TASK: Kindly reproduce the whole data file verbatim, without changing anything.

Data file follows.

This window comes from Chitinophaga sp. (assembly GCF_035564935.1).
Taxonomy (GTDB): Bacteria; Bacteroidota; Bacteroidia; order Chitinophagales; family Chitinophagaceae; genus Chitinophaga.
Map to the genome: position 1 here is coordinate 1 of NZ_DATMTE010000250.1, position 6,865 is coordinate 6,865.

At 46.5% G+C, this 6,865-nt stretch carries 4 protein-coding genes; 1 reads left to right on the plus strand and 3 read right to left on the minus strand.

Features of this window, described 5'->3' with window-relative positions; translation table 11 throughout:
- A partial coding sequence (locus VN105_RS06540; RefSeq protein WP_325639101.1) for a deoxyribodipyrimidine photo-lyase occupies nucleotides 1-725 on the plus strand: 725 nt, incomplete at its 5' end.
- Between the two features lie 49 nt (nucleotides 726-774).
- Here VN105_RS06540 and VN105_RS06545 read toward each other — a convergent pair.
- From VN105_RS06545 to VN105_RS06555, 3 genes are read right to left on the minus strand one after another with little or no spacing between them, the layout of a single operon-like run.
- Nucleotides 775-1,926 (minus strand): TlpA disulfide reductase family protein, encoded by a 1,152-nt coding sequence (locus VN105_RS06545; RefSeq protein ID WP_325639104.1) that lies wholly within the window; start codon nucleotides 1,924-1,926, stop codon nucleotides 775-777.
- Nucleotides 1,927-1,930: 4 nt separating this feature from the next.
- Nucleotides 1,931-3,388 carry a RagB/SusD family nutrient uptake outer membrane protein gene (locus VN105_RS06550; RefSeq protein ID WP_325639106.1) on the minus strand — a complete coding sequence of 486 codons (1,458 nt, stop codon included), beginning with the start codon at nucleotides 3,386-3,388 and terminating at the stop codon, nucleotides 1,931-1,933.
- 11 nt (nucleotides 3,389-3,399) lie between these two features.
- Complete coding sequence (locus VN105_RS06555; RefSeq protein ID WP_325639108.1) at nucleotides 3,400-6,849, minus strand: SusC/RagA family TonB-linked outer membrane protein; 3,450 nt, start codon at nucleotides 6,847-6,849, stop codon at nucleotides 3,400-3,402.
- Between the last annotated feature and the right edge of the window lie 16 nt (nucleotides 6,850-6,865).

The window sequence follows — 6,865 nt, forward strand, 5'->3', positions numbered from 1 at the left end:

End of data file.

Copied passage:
This window comes from Chitinophaga sp. (assembly GCF_035564935.1).
Taxonomy (GTDB): Bacteria; Bacteroidota; Bacteroidia; order Chitinophagales; family Chitinophagaceae; genus Chitinophaga.
Map to the genome: position 1 here is coordinate 1 of NZ_DATMTE010000250.1, position 6,865 is coordinate 6,865.

At 46.5% G+C, this 6,865-nt stretch carries 4 protein-coding genes; 1 reads left to right on the plus strand and 3 read right to left on the minus strand.

Features of this window, described 5'->3' with window-relative positions; translation table 11 throughout:
- A partial coding sequence (locus VN105_RS06540; RefSeq protein WP_325639101.1) for a deoxyribodipyrimidine photo-lyase occupies nucleotides 1-725 on the plus strand: 725 nt, incomplete at its 5' end.
- Between the two features lie 49 nt (nucleotides 726-774).
- Here VN105_RS06540 and VN105_RS06545 read toward each other — a convergent pair.
- From VN105_RS06545 to VN105_RS06555, 3 genes are read right to left on the minus strand one after another with little or no spacing between them, the layout of a single operon-like run.
- Nucleotides 775-1,926 (minus strand): TlpA disulfide reductase family protein, encoded by a 1,152-nt coding sequence (locus VN105_RS06545; RefSeq protein ID WP_325639104.1) that lies wholly within the window; start codon nucleotides 1,924-1,926, stop codon nucleotides 775-777.
- Nucleotides 1,927-1,930: 4 nt separating this feature from the next.
- Nucleotides 1,931-3,388 carry a RagB/SusD family nutrient uptake outer membrane protein gene (locus VN105_RS06550; RefSeq protein ID WP_325639106.1) on the minus strand — a complete coding sequence of 486 codons (1,458 nt, stop codon included), beginning with the start codon at nucleotides 3,386-3,388 and terminating at the stop codon, nucleotides 1,931-1,933.
- 11 nt (nucleotides 3,389-3,399) lie between these two features.
- Complete coding sequence (locus VN105_RS06555; RefSeq protein ID WP_325639108.1) at nucleotides 3,400-6,849, minus strand: SusC/RagA family TonB-linked outer membrane protein; 3,450 nt, start codon at nucleotides 6,847-6,849, stop codon at nucleotides 3,400-3,402.
- Between the last annotated feature and the right edge of the window lie 16 nt (nucleotides 6,850-6,865).

The window sequence follows — 6,865 nt, forward strand, 5'->3', positions numbered from 1 at the left end: